Sadly, they didn't have much clue. (Nobody did; at this time last year, Sugiyama was #20, but more than 1200 points away from the Top Ten, as opposed to now, when 150 points would make her Top Ten.) And that meant that Japan -- once one of the half-dozen strongest tennis countries in the world -- let this venerable tournament slip. Rights to the tournament went to Shanghai -- a rather less likely home for a tournament, considering that China's #1 player, as of last week, was Jie Zheng, #132 in the world, and their #2 was #176 Tian Tian Sun. Both of them needed wildcards to get into the draw, and that's it for Top 200 players. In doubles, their #1 players are Sun and Ting Li, co-#75, and that's it for the Top 100; Zheng and Zi Yan are co-#107.

And their exchange rate (kept artificially low against the dollar) means that sustaining a Tier II tournament is particularly expensive for them, since the prize money is paid in dollars. It doesn't seem like a particularly strong setting for a Tier II tournament. But hey, it's their money; who are we to argue?

All the changes from last year naturally make comparisons difficult. Who is the real defending champion here? Anna Pistolesi, who won Shanghai in its previous incarnation as a Tier IV? Or Serena Williams, who won last year's final Princess Cup?

(In the Strange Footnotes department, we note that Serena is moving up there in the Tournament Killing sweepstakes: Among active Tournament Terminators, we show that Serena was the final winner at Hannover and Munich as well as the Princess Cup; Lindsay Davenport, the current record-holder in this department, was the last-ever winner at Atlanta, Chicago, Philadelphia, and a number of Tier III tournaments; Amelie Mauresmo was the last and only winner at Nice; Ai Sugiyama will terminate Scottsdale; Kim Clijsters took out Hamburg; Anastasia Myskina disposed of Bahia; Monica Seles was the one and only winner at Milan; and Conchita Martinez handled Stratton Mountain. Too much, of course, should not be made of this; although Davenport is a very prolific tournament-killer, some of that is that she has won a lot of tournaments, and early in her career, she won mostly small events, which have always been more unstable. Davenport killed more tournaments than Martina Hingis, her primary competition in her prime tournament-winning years -- Hingis killed only the New York version of the year-end championships -- but that's at least partly the events they scheduled: Davenport seems to like playing troubled tournaments, whereas Hingis tended to play the tougher, more firmly-established events.)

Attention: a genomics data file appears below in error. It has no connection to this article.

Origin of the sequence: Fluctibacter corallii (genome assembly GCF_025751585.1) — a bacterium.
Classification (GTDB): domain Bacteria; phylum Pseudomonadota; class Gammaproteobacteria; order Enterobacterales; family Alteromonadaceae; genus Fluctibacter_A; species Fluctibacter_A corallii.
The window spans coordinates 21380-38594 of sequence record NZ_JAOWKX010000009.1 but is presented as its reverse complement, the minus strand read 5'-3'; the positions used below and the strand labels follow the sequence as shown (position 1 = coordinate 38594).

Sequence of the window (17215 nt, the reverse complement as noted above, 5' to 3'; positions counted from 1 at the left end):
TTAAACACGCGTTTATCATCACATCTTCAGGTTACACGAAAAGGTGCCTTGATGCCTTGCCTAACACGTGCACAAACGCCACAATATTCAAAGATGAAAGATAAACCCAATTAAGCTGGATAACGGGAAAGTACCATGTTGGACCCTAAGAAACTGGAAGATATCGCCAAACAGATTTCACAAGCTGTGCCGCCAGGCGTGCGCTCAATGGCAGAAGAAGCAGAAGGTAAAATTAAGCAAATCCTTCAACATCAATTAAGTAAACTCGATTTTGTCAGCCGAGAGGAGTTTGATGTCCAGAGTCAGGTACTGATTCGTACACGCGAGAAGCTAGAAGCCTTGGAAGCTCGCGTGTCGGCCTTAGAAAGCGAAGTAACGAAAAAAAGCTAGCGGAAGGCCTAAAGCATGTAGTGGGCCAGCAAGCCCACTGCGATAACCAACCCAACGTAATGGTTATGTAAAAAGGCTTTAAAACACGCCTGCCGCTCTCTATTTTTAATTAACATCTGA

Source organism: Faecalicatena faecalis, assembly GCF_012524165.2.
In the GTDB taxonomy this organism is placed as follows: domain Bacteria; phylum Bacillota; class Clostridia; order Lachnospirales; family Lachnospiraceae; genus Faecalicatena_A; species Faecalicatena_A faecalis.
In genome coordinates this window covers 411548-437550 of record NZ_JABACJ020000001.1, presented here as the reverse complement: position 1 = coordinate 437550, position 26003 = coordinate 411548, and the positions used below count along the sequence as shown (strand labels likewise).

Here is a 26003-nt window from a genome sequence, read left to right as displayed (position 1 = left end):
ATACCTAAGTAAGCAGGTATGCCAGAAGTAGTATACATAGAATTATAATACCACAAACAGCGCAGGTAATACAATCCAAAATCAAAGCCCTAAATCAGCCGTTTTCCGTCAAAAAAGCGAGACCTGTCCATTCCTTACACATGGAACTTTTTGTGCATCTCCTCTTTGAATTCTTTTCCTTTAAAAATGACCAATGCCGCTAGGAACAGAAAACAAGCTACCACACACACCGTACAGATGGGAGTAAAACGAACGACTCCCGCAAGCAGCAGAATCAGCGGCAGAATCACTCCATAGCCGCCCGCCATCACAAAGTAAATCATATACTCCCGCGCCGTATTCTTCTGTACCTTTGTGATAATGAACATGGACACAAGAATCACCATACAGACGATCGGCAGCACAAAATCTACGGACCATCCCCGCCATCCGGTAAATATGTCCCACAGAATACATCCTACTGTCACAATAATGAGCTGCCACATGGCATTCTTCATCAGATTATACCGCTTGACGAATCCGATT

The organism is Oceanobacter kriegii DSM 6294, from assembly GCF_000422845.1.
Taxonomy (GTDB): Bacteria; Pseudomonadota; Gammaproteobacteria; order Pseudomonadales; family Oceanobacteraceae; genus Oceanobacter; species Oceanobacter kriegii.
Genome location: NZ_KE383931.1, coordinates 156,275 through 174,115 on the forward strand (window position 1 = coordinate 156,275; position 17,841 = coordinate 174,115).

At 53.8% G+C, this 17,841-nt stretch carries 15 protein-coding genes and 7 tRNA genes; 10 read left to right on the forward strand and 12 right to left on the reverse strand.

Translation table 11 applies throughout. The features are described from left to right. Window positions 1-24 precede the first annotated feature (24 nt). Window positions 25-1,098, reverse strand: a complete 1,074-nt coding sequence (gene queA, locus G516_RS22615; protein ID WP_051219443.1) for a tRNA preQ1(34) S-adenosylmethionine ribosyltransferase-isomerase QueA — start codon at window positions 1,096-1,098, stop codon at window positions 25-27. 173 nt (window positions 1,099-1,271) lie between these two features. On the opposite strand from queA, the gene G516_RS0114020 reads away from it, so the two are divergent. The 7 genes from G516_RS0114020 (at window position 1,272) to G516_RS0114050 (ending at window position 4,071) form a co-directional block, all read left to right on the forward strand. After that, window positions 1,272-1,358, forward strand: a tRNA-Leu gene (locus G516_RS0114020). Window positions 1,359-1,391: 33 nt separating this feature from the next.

Though it doesn't matter whether you consider Pistolesi or Serena the defending champion; neither one is here. Indeed, there isn't a single player ranked higher than #8 in the field. Jennifer Capriati was supposed to play, but she withdrew citing the shoulder injury she suffered before the U. S. Open. That leaves a very weak field (a perpetual problem with out-of-the-way tournaments like this; if the WTA really wants an Asian event, it needs to find a way to establish at least one more Tier II in Asia in the fall); the top seed is Elena Dementieva, and she was a late entrant. Much of the rest of the field is a direct transfer from last week's event at Bali. The #2 seed is Bali finalist Chanda Rubin; Conchita Martinez, #3 at Bali, is #4 here; Jelena Dokic, #4 at Bali, is #5 here. #7 seed Emilie Loit also played Bali, and #8 Cara Black expected to but was in the U. S. Open doubles until the semifinal and pulled out. The one high Bali seed who is not playing here is Tamarine Tanasugarn; the two seeds who were not scheduled for Bali are #3 Ai Sugiyama and #6 Alicia Molik -- both of whom live in time zones not far removed from Shanghai.